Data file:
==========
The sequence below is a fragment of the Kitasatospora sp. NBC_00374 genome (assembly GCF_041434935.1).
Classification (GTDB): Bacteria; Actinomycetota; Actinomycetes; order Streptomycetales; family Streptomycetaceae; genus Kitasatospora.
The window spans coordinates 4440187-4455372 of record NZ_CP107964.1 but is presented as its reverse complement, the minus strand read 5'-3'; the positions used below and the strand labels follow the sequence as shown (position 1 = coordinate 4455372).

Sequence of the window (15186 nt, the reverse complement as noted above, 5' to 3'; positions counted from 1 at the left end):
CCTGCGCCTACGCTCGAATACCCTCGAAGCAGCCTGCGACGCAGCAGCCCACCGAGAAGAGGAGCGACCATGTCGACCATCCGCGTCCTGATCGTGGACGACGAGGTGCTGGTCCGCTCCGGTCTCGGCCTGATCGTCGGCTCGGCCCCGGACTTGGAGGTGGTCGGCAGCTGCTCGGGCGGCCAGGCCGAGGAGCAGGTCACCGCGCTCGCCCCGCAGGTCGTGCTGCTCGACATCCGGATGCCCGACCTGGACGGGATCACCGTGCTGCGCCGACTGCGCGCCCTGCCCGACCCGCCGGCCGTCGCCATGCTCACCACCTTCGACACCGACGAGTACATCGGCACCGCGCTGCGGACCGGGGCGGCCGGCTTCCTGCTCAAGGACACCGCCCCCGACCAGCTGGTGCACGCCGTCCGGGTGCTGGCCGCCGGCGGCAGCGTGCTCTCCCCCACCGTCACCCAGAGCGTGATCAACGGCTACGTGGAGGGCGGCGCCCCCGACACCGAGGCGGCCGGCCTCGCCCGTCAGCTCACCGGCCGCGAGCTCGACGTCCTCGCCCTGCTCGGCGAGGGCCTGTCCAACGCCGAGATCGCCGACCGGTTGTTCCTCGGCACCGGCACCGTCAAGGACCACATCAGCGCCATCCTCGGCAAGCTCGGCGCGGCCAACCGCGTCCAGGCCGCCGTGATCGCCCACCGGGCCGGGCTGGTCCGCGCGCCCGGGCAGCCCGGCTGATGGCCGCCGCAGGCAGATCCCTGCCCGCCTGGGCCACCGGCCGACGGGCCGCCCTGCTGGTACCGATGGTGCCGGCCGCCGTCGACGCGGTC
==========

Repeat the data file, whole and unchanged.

The sequence below is a fragment of the Kitasatospora sp. NBC_00374 genome (assembly GCF_041434935.1).
Classification (GTDB): Bacteria; Actinomycetota; Actinomycetes; order Streptomycetales; family Streptomycetaceae; genus Kitasatospora.
The window spans coordinates 4440187-4455372 of record NZ_CP107964.1 but is presented as its reverse complement, the minus strand read 5'-3'; the positions used below and the strand labels follow the sequence as shown (position 1 = coordinate 4455372).

Sequence of the window (15186 nt, the reverse complement as noted above, 5' to 3'; positions counted from 1 at the left end):
CCTGCGCCTACGCTCGAATACCCTCGAAGCAGCCTGCGACGCAGCAGCCCACCGAGAAGAGGAGCGACCATGTCGACCATCCGCGTCCTGATCGTGGACGACGAGGTGCTGGTCCGCTCCGGTCTCGGCCTGATCGTCGGCTCGGCCCCGGACTTGGAGGTGGTCGGCAGCTGCTCGGGCGGCCAGGCCGAGGAGCAGGTCACCGCGCTCGCCCCGCAGGTCGTGCTGCTCGACATCCGGATGCCCGACCTGGACGGGATCACCGTGCTGCGCCGACTGCGCGCCCTGCCCGACCCGCCGGCCGTCGCCATGCTCACCACCTTCGACACCGACGAGTACATCGGCACCGCGCTGCGGACCGGGGCGGCCGGCTTCCTGCTCAAGGACACCGCCCCCGACCAGCTGGTGCACGCCGTCCGGGTGCTGGCCGCCGGCGGCAGCGTGCTCTCCCCCACCGTCACCCAGAGCGTGATCAACGGCTACGTGGAGGGCGGCGCCCCCGACACCGAGGCGGCCGGCCTCGCCCGTCAGCTCACCGGCCGCGAGCTCGACGTCCTCGCCCTGCTCGGCGAGGGCCTGTCCAACGCCGAGATCGCCGACCGGTTGTTCCTCGGCACCGGCACCGTCAAGGACCACATCAGCGCCATCCTCGGCAAGCTCGGCGCGGCCAACCGCGTCCAGGCCGCCGTGATCGCCCACCGGGCCGGGCTGGTCCGCGCGCCCGGGCAGCCCGGCTGATGGCCGCCGCAGGCAGATCCCTGCCCGCCTGGGCCACCGGCCGACGGGCCGCCCTGCTGGTACCGATGGTGCCGGCCGCCGTCGACGCGGTC